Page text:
- (fl. 1730s)African slave who helped spark worldwide Protestant missionary activityLittle is known of Anthony's early life. He was converted to Christianity while a slave on St. Thomas. In 1731, he traveled with his master to Copenhagen, where he had the opportunity to tell his story and that of the African population on St. Thomas to Count Nicolas von Zinzendorf and the Moravian brothers in Denmark at the time. The slaves were in need of the church's ministrations, he said, but it was not being provided by the Lutheran ministers in St. Thomas. He argued that it would take a slave to reach them, as they worked long, exhausting hours.The Moravians became enthusiastic about responding to Anthony's request. They commissioned two of their members, Leonhard Dober (1706-66) and David Nitschmann (1696-1772) (chosen by lots, as was their custom), as the first Moravian foreign missionaries. They reached St. Thomas at the end of 1732. Dober returned to Europe in 1734, bringing his first and only convert, a former slave named Carmel Oly, to the Moravian center at Herrnhut (on Zinzendorf's estate). Over the decades, the Moravians had lost their episcopal leadership, which meant they could not ordain, and thus had no one who could baptize. Faced with the need to baptize Oly, they reorganized and selected a bishop (again by lots), David Nischmann, who was consecrated in 1735. Among his first actions of the reconstituted church was the baptism of Carmel Oly.After his encounter with the Moravians, Anthony slipped back into obscurity, and his eventual fate is unknown. However, he is remembered for his pivotal role in launching the spread of Protestantism around the world.See also Moravian Church.Further reading:■ J. Taylor Hamilton and Kenneth G. Hamilton, History of the Moravian Church: The Renewed Unitas Fratrum, 1722-1957 (Bethlehem, Pa./Winston-Salem, N.C.: Interprovincial Board of Christian Education, Moravian Church in America, 1967).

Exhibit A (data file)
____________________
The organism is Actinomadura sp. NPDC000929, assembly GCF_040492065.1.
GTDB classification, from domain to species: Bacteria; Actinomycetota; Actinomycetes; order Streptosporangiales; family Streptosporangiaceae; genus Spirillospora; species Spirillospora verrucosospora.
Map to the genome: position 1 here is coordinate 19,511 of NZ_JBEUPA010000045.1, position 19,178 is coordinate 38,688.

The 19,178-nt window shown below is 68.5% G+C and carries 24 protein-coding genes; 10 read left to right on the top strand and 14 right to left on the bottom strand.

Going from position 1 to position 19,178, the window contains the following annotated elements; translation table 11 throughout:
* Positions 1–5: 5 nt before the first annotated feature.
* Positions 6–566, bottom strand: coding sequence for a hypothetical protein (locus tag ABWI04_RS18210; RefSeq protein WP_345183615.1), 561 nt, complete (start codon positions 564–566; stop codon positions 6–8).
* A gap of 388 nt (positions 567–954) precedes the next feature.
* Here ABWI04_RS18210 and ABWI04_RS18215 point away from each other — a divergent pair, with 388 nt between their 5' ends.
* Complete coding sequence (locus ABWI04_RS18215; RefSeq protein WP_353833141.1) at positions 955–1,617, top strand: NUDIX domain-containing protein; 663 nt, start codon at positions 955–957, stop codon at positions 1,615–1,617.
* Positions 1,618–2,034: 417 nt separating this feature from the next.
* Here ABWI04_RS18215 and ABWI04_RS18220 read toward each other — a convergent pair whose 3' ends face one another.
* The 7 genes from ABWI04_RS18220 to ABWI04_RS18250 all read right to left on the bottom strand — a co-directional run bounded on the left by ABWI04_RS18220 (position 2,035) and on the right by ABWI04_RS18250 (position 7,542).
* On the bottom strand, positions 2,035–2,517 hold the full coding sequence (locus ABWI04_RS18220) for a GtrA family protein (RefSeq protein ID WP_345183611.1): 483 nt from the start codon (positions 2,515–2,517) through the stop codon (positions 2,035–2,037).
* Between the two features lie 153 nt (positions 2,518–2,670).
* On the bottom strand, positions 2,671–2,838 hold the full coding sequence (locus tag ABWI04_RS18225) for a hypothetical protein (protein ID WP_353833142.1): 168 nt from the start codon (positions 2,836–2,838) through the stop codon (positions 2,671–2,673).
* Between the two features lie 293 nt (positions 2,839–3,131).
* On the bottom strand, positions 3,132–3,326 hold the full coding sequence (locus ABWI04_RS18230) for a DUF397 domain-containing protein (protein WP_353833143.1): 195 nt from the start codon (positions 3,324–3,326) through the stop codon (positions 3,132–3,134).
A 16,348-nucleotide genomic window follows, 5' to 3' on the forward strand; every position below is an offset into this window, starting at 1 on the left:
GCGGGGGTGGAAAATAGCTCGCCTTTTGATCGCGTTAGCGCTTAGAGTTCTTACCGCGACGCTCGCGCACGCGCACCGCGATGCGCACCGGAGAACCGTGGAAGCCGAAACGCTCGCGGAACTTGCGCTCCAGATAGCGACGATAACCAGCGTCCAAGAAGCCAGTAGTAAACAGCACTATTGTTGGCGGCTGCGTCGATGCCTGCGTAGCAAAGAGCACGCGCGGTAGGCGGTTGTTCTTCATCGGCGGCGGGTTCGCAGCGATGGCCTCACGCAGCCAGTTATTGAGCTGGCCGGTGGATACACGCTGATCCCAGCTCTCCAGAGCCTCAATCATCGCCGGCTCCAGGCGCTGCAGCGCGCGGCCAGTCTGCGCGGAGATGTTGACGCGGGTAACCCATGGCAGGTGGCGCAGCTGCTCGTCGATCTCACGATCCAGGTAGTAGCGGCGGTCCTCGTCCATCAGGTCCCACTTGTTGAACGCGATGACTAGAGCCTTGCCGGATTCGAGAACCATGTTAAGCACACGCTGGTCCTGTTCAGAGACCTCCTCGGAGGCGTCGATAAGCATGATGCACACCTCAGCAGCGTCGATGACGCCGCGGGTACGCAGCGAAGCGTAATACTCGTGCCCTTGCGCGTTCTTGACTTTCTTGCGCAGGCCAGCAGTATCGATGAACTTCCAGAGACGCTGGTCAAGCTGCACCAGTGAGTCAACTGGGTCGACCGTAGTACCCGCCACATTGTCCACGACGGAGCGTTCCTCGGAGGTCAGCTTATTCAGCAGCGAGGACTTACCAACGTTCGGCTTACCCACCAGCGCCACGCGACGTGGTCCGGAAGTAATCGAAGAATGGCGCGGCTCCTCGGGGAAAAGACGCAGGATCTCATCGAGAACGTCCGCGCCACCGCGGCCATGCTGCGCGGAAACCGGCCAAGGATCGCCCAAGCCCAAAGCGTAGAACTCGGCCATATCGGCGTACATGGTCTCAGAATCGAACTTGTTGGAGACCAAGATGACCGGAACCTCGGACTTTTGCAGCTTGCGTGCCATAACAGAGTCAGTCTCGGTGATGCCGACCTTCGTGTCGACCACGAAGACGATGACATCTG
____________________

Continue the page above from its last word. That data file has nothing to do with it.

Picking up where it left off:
Encyclopedia of Protestantism. Gordon Melton. 2005.